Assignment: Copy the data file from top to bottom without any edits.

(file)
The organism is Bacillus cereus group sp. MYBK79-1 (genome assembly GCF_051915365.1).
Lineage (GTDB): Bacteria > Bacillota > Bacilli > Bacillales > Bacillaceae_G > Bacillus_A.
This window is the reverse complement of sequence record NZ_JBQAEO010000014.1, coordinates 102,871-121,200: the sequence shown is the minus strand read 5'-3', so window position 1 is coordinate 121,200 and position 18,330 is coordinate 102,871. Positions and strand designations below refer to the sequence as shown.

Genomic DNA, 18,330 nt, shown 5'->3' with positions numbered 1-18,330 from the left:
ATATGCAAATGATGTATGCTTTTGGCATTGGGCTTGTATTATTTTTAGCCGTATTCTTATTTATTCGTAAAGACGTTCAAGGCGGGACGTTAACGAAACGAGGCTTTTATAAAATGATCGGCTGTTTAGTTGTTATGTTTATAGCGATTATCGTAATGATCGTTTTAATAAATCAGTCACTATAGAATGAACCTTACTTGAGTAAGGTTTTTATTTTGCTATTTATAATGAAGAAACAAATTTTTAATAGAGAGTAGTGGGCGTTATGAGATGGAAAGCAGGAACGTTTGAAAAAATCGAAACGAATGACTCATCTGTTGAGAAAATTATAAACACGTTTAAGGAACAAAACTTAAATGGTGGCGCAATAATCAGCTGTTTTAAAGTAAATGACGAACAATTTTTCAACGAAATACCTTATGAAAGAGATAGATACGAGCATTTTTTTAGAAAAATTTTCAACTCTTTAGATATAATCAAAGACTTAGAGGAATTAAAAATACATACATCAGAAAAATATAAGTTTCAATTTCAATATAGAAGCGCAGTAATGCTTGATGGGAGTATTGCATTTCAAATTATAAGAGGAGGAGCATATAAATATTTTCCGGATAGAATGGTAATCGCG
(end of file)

The organism is Bacillus cereus group sp. MYBK79-1 (genome assembly GCF_051915365.1).
Lineage (GTDB): Bacteria > Bacillota > Bacilli > Bacillales > Bacillaceae_G > Bacillus_A.
This window is the reverse complement of sequence record NZ_JBQAEO010000014.1, coordinates 102,871-121,200: the sequence shown is the minus strand read 5'-3', so window position 1 is coordinate 121,200 and position 18,330 is coordinate 102,871. Positions and strand designations below refer to the sequence as shown.

Genomic DNA, 18,330 nt, shown 5'->3' with positions numbered 1-18,330 from the left:
ATATGCAAATGATGTATGCTTTTGGCATTGGGCTTGTATTATTTTTAGCCGTATTCTTATTTATTCGTAAAGACGTTCAAGGCGGGACGTTAACGAAACGAGGCTTTTATAAAATGATCGGCTGTTTAGTTGTTATGTTTATAGCGATTATCGTAATGATCGTTTTAATAAATCAGTCACTATAGAATGAACCTTACTTGAGTAAGGTTTTTATTTTGCTATTTATAATGAAGAAACAAATTTTTAATAGAGAGTAGTGGGCGTTATGAGATGGAAAGCAGGAACGTTTGAAAAAATCGAAACGAATGACTCATCTGTTGAGAAAATTATAAACACGTTTAAGGAACAAAACTTAAATGGTGGCGCAATAATCAGCTGTTTTAAAGTAAATGACGAACAATTTTTCAACGAAATACCTTATGAAAGAGATAGATACGAGCATTTTTTTAGAAAAATTTTCAACTCTTTAGATATAATCAAAGACTTAGAGGAATTAAAAATACATACATCAGAAAAATATAAGTTTCAATTTCAATATAGAAGCGCAGTAATGCTTGATGGGAGTATTGCATTTCAAATTATAAGAGGAGGAGCATATAAATATTTTCCGGATAGAATGGTAATCGCG